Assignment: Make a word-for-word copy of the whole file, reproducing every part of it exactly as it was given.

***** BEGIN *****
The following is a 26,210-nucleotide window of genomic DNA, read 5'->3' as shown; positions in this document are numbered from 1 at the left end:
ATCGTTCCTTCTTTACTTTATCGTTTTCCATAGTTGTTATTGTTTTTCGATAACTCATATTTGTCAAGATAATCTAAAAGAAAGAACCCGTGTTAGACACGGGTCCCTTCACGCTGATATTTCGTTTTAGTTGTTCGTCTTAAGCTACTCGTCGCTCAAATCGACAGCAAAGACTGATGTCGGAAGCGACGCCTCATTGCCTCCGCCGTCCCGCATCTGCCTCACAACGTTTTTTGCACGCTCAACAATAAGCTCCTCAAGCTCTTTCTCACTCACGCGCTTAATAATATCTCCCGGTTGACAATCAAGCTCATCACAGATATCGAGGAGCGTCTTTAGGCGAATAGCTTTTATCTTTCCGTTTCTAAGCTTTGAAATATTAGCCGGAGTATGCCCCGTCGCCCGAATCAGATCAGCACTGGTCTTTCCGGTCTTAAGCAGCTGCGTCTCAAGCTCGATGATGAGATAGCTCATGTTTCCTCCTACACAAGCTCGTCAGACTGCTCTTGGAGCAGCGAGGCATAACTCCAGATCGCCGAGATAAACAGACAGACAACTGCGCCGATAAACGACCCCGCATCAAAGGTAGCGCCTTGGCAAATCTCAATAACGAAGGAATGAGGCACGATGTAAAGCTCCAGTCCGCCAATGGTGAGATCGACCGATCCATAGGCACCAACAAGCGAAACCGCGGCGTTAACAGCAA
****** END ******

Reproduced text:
The following is a 26,210-nucleotide window of genomic DNA, read 5'->3' as shown; positions in this document are numbered from 1 at the left end:
ATCGTTCCTTCTTTACTTTATCGTTTTCCATAGTTGTTATTGTTTTTCGATAACTCATATTTGTCAAGATAATCTAAAAGAAAGAACCCGTGTTAGACACGGGTCCCTTCACGCTGATATTTCGTTTTAGTTGTTCGTCTTAAGCTACTCGTCGCTCAAATCGACAGCAAAGACTGATGTCGGAAGCGACGCCTCATTGCCTCCGCCGTCCCGCATCTGCCTCACAACGTTTTTTGCACGCTCAACAATAAGCTCCTCAAGCTCTTTCTCACTCACGCGCTTAATAATATCTCCCGGTTGACAATCAAGCTCATCACAGATATCGAGGAGCGTCTTTAGGCGAATAGCTTTTATCTTTCCGTTTCTAAGCTTTGAAATATTAGCCGGAGTATGCCCCGTCGCCCGAATCAGATCAGCACTGGTCTTTCCGGTCTTAAGCAGCTGCGTCTCAAGCTCGATGATGAGATAGCTCATGTTTCCTCCTACACAAGCTCGTCAGACTGCTCTTGGAGCAGCGAGGCATAACTCCAGATCGCCGAGATAAACAGACAGACAACTGCGCCGATAAACGACCCCGCATCAAAGGTAGCGCCTTGGCAAATCTCAATAACGAAGGAATGAGGCACGATGTAAAGCTCCAGTCCGCCAATGGTGAGATCGACCGATCCATAGGCACCAACAAGCGAAACCGCGGCGTTAACAGCAA